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Novartis sued by U.S. states over alleged kickbacks to pharmacy firm

The logo of Swiss drugmaker Novartis is seen at its headquarters in Basel October 22, 2013. REUTERS/Arnd Wiegmann
The logo of Swiss drugmaker Novartis is seen at its headquarters in Basel October 22, 2013. REUTERS/Arnd Wiegmann

(Reuters) - U.S. states have sued Novartis over accusations the Swiss drugmaker paid kickbacks to a New York pharmacy company to promote its Exjade drug to treat excessive iron in the blood, the New York Attorney General said.

The complaint, unsealed on Wednesday, says Novartis paid New York-based specialty pharmacy company BioScrip to keep patients on Exjade at a time when the Swiss company feared patients were discontinuing its use because of harmful side effects.

The drug was approved in 2005 and the charges allege that the kickbacks started two years later.

Novartis disputed the claims and said it would defend itself against the litigation.

The complaint against Novartis was filed under the New York False Claims Act and other statutes in U.S. District Court for the Southern District of New York.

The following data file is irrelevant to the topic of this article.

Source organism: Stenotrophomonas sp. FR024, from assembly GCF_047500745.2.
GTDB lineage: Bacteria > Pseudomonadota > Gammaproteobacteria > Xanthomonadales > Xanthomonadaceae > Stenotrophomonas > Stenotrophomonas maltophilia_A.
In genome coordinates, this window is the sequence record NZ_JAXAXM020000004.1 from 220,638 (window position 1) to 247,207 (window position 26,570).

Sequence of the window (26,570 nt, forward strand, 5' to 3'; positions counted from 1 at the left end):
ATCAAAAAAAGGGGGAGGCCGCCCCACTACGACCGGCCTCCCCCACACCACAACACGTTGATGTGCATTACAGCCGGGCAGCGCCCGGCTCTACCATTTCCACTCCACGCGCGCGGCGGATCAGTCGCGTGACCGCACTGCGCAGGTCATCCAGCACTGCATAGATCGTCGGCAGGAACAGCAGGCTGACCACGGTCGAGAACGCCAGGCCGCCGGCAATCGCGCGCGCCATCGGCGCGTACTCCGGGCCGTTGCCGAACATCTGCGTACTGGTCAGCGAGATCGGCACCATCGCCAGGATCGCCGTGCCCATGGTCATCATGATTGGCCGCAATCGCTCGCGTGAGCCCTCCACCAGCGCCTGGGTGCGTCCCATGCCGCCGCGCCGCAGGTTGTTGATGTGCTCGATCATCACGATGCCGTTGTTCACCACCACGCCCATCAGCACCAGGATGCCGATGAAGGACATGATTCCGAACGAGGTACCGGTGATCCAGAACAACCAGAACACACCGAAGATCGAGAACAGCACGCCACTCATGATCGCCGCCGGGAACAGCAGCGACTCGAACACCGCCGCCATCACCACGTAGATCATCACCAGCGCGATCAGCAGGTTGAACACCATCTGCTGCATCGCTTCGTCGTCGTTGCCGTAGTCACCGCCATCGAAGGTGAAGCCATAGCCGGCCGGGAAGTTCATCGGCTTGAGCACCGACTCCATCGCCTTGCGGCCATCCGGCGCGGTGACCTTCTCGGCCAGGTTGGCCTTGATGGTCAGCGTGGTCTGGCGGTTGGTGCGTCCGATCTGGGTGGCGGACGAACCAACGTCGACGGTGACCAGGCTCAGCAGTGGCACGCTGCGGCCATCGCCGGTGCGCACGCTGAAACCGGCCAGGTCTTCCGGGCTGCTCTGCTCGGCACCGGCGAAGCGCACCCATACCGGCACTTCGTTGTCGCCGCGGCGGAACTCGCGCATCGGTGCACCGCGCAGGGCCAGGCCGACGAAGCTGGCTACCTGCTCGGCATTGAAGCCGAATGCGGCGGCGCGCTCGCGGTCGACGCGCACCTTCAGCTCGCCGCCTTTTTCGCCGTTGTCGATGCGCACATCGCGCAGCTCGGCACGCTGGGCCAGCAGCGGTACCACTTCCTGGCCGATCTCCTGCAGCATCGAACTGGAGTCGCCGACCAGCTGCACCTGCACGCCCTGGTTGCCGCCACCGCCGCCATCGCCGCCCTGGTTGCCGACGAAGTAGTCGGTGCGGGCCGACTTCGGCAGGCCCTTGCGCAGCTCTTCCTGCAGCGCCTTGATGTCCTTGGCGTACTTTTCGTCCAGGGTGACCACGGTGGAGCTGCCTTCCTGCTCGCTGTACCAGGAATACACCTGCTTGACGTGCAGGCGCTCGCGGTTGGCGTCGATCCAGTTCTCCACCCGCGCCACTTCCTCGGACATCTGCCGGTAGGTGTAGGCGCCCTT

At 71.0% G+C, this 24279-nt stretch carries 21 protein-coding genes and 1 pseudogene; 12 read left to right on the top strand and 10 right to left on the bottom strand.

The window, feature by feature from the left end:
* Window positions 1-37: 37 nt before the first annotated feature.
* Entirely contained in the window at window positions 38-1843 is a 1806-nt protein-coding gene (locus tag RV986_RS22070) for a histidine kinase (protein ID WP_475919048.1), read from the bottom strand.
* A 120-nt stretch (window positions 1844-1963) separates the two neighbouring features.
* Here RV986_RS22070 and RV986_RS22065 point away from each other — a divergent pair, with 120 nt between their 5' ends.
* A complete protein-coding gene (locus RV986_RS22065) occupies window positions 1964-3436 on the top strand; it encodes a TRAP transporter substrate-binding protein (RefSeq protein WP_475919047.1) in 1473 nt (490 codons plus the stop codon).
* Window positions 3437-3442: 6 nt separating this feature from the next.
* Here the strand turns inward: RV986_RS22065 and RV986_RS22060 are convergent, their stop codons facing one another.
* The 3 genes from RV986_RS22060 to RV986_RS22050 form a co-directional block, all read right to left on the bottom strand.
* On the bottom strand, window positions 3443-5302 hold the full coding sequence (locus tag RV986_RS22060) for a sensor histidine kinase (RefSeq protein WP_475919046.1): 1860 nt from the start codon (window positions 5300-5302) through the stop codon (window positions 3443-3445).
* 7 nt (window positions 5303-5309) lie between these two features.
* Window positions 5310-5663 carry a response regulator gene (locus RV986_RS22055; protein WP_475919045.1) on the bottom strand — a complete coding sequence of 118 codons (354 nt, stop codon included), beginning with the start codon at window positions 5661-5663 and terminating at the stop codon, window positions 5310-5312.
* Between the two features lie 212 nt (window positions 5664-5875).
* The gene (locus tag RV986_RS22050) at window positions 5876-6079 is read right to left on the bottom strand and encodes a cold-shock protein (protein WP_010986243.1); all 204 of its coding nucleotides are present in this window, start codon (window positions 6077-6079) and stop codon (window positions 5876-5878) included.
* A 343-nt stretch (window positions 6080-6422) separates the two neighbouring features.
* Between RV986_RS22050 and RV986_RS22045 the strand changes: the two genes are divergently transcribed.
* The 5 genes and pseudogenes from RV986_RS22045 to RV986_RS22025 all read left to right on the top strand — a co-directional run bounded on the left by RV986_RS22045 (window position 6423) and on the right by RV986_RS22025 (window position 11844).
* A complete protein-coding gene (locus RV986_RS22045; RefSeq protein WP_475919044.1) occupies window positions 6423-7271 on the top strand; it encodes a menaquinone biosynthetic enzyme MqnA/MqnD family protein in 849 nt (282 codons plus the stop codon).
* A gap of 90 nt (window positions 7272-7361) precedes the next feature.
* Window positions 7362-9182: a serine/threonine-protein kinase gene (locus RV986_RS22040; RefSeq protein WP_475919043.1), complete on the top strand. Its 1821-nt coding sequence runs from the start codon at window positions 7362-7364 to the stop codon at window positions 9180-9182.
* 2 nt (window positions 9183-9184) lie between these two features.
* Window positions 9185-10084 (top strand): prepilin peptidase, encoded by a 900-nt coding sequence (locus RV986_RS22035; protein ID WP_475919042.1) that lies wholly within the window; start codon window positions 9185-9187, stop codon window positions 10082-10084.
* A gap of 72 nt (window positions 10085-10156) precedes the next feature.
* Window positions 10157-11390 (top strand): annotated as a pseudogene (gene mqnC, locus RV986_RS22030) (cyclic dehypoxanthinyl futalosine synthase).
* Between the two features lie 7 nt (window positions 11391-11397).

New York filed a joint complaint with eight other states in the case, which was initiated by a whistleblower, New York Attorney General Eric Schneiderman said in a news release.

BioScrip has agreed to pay $895,000 to resolve claims against it in the case, Schneiderman said. Of that, $489,000 will go to reimburse federal taxpayer dollars paid by New York's Medicaid program and $405,000 will go to repay state Medicaid funds. A portion of the total will also go to the whistleblower who made the initial allegations.

"This arrangement between Novartis and BioScrip was dangerous for patients and is against the law," Schneiderman said in a statement. "Our lawsuit against Novartis and our agreement with BioScrip send a clear message: Drug companies cannot pay pharmacies to promote drugs directly to patients."

Novartis said its interactions with BioScrip were part of its efforts to assure patients were properly managing a serious disease through the use of Exjade, which is prescribed for patients who suffer dangerous iron overload in the blood following transfusions.

"The company disputes the allegations made by the Attorney General for the State of New York related to Novartis Pharmaceutical Company's (NPC) interactions with specialty pharmacy BioScrip and intends to defend itself in this litigation," André Wyss, NPC President, said in an emailed statement.

NPC is the U.S. based unit of Swiss-based Novartis AG.

(Reporting by Bill Berkrot; editing by Andrew Hay)

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